Warning signs are clues your body sends that your brain is not receiving enough oxygen. If you observe one or more of these signs of a stroke or “brain attack,” don’t wait, call a doctor or 911 right away! -Sudden numbness or weakness of face, arm, or leg, especially on one side of the body -Sudden confusion, or trouble talking or understanding speech -Sudden trouble seeing in one or both eyes -Sudden trouble walking, dizziness, or loss of balance or coordination -Sudden severe headache with no known cause Other danger signs that may occur include double vision, drowsiness, and nausea or vomiting. Sometimes the warning signs may last only a few moments and then disappear. These brief episodes, known as transient ischemic attacks or TIAs, are sometimes called “mini-strokes.” Although brief, they identify an underlying serious condition that isn’t going away without medical help. Unfortunately, since they clear up, many people ignore them. Don’t. Paying attention to them can save your life.
Something as simple as taking a brisk half-hour walk outdoors three times a week can significantly boost stroke survivors’ physical fitness and improve their ability to get around — all within just a few months, new research shows.
Better still, these gains could translate into a reduced risk of illness whileimproving overall quality of life, says Carron D. Gordon, lead author of a study published this month in Stroke, a journal of the American Heart Association.
A “mini-stroke” or “transient ischemic attack” (TIA) occurs when there is a temporary drop in the blood supply to the brain, depriving it of essential oxygen. The patient experiences stroke-like symptoms, although they don’t last as long. A mini-stroke only lasts a few minutes and disappears within a day.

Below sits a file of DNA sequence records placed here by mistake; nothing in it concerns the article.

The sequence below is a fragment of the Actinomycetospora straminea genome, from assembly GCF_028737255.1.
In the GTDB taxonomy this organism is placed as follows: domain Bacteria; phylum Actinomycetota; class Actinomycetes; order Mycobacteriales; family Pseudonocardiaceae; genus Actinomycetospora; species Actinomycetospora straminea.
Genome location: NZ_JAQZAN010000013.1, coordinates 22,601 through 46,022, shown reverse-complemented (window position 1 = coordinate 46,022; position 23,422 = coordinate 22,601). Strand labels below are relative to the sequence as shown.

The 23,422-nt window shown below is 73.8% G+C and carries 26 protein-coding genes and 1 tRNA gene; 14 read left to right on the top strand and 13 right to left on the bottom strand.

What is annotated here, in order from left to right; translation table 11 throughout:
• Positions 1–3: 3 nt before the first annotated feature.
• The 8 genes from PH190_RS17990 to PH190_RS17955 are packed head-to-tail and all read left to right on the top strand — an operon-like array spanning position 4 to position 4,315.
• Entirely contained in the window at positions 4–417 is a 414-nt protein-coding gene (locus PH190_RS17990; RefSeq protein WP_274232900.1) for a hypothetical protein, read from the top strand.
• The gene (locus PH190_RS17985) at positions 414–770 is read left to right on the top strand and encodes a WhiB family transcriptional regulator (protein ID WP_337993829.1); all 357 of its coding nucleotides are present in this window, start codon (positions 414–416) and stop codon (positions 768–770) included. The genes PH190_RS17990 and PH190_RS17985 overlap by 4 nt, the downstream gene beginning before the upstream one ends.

In other words, a TIA is like a stroke, produces similar symptoms, but only lasts a few minutes and causes no permanent damage.
It is estimated that up to 500,000 people in the USA experience a TIA each year.
Although symptoms fade away rapidly, most patients do not seek medical help. Between 10% and 15% of TIA patients have a full-blown stroke within three months – 40% of those strokes occur within 24 hours. Rapid evaluation and treatment of patients who experienced a mini-stroke, either in specially designed TIA clinics or the emergency room, can significantly reduce the risk of subsequent stroke.
Around half of stroke survivors suffer depression in the first year following their stroke.
Depression can happen at any time following a stroke. It can develop soon afterwards or sometimes it can happen several months later. It can range from mild to severe and can last from a few weeks to over a year. The most common symptoms of depression are: feeling sad, blue or down in the dumps, losing interest in everyday activities and not being able to enjoy the things you used to, finding it difficult to concentrate or make decisions, feeling anxious or worrying a lot, changes in your sleep pattern – being unable to sleep or sleeping too much, changes in your appetite – eating too much or too little, loss of energy, suicidal feelings, physical aches and pains, self harming, loss of sex drive or sexual difficulties,
avoiding people, and loss of self esteem or self confidence.
If you think you may be depressed, speak to your doctor. The sooner you receive help and support, the sooner you are likely to feel better.
Sometimes symptoms of stroke develop gradually. But if you are having a stroke, you are more likely to have one or more sudden warning signs like these:
-Numbness or weakness in your face, arm, or leg, especially on one side -Confusion or trouble understanding other people -Trouble speaking -Trouble seeing with one or both eyes -Trouble walking or staying balanced or coordinated -Dizziness -Severe headache that comes on for no known reason